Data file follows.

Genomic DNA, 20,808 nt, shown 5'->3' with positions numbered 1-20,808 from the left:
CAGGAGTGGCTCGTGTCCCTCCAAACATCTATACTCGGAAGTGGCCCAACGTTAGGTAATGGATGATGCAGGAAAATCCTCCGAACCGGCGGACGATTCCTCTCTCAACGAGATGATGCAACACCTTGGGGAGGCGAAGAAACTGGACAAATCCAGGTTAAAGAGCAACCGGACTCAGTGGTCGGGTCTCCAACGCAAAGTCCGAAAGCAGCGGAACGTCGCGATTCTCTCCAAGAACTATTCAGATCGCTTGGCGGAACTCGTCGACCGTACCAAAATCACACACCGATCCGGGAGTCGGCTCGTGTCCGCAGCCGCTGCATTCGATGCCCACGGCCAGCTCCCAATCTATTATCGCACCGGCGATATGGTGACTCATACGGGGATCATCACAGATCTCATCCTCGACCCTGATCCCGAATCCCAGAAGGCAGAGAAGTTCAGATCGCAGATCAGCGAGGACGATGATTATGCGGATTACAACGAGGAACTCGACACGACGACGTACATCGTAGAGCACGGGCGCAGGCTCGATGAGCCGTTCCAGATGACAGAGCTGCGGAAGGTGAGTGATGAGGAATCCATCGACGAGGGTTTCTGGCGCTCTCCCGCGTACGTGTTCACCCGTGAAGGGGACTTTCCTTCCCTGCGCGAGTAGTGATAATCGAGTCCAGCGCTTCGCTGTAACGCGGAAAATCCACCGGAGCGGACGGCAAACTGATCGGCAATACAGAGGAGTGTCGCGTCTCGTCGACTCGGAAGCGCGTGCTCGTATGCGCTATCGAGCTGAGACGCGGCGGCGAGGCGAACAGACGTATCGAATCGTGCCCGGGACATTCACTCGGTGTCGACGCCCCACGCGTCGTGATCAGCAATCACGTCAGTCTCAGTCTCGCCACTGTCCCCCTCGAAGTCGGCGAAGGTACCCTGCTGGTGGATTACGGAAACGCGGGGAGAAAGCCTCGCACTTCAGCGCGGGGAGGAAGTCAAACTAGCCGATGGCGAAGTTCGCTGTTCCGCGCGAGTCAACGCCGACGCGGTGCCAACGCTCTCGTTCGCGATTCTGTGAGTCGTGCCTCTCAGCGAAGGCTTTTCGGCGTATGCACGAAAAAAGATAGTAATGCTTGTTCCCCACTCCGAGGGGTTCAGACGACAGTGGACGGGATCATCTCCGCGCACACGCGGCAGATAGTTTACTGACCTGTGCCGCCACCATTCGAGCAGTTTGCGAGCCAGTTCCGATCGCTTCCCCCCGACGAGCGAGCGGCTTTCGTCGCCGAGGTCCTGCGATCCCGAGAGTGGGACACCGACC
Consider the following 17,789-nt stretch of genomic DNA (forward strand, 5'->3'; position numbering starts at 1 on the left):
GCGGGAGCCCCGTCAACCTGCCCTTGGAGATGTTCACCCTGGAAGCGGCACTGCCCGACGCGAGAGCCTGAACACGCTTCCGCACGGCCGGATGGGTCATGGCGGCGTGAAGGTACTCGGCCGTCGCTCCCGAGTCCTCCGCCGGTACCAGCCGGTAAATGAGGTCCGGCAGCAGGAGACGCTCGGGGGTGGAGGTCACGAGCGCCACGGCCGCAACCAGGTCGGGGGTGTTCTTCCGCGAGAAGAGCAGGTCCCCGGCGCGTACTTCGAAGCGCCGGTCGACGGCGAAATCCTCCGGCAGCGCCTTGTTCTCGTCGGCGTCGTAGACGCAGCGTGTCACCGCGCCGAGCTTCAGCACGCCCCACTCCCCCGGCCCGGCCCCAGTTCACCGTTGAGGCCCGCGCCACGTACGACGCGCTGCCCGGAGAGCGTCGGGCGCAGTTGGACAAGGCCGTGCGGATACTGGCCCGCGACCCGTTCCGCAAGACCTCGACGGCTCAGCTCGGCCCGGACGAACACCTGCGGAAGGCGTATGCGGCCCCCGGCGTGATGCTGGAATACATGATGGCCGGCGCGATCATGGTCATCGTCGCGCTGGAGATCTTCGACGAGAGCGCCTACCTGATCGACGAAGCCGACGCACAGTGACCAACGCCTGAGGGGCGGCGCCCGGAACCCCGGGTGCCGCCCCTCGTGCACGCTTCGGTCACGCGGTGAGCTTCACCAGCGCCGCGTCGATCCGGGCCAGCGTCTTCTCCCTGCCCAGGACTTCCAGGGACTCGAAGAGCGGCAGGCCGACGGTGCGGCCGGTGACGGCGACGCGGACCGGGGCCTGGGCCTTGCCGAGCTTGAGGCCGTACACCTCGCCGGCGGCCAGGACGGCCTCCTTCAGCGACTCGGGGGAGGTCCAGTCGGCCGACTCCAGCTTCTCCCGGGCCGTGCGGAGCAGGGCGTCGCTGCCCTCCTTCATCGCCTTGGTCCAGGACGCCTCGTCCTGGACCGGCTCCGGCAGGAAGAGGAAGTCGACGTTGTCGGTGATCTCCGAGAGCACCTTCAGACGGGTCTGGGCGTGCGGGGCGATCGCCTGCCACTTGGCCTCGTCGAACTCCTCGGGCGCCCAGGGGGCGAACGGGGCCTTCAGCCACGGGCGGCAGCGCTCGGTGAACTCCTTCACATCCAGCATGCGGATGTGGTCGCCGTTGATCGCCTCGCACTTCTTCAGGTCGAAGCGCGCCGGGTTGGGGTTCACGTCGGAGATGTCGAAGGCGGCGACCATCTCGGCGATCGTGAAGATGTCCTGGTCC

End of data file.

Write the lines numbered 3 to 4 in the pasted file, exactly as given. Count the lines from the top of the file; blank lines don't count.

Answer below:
Consider the following 17,789-nt stretch of genomic DNA (forward strand, 5'->3'; position numbering starts at 1 on the left):
GCGGGAGCCCCGTCAACCTGCCCTTGGAGATGTTCACCCTGGAAGCGGCACTGCCCGACGCGAGAGCCTGAACACGCTTCCGCACGGCCGGATGGGTCATGGCGGCGTGAAGGTACTCGGCCGTCGCTCCCGAGTCCTCCGCCGGTACCAGCCGGTAAATGAGGTCCGGCAGCAGGAGACGCTCGGGGGTGGAGGTCACGAGCGCCACGGCCGCAACCAGGTCGGGGGTGTTCTTCCGCGAGAAGAGCAGGTCCCCGGCGCGTACTTCGAAGCGCCGGTCGACGGCGAAATCCTCCGGCAGCGCCTTGTTCTCGTCGGCGTCGTAGACGCAGCGTGTCACCGCGCCGAGCTTCAGCACGCCCCACTCCCCCGGCCCGGCCCCAGTTCACCGTTGAGGCCCGCGCCACGTACGACGCGCTGCCCGGAGAGCGTCGGGCGCAGTTGGACAAGGCCGTGCGGATACTGGCCCGCGACCCGTTCCGCAAGACCTCGACGGCTCAGCTCGGCCCGGACGAACACCTGCGGAAGGCGTATGCGGCCCCCGGCGTGATGCTGGAATACATGATGGCCGGCGCGATCATGGTCATCGTCGCGCTGGAGATCTTCGACGAGAGCGCCTACCTGATCGACGAAGCCGACGCACAGTGACCAACGCCTGAGGGGCGGCGCCCGGAACCCCGGGTGCCGCCCCTCGTGCACGCTTCGGTCACGCGGTGAGCTTCACCAGCGCCGCGTCGATCCGGGCCAGCGTCTTCTCCCTGCCCAGGACTTCCAGGGACTCGAAGAGCGGCAGGCCGACGGTGCGGCCGGTGACGGCGACGCGGACCGGGGCCTGGGCCTTGCCGAGCTTGAGGCCGTACACCTCGCCGGCGGCCAGGACGGCCTCCTTCAGCGACTCGGGGGAGGTCCAGTCGGCCGACTCCAGCTTCTCCCGGGCCGTGCGGAGCAGGGCGTCGCTGCCCTCCTTCATCGCCTTGGTCCAGGACGCCTCGTCCTGGACCGGCTCCGGCAGGAAGAGGAAGTCGACGTTGTCGGTGATCTCCGAGAGCACCTTCAGACGGGTCTGGGCGTGCGGGGCGATCGCCTGCCACTTGGCCTCGTCGAACTCCTCGGGCGCCCAGGGGGCGAACGGGGCCTTCAGCCACGGGCGGCAGCGCTCGGTGAACTCCTTCACATCCAGCATGCGGATGTGGTCGCCGTTGATCGCCTCGCACTTCTTCAGGTCGAAGCGCGCCGGGTTGGGGTTCACGTCGGAGATGTCGAAGGCGGCGACCATCTCGGCGATCGTGAAGATGTCCTGGTCC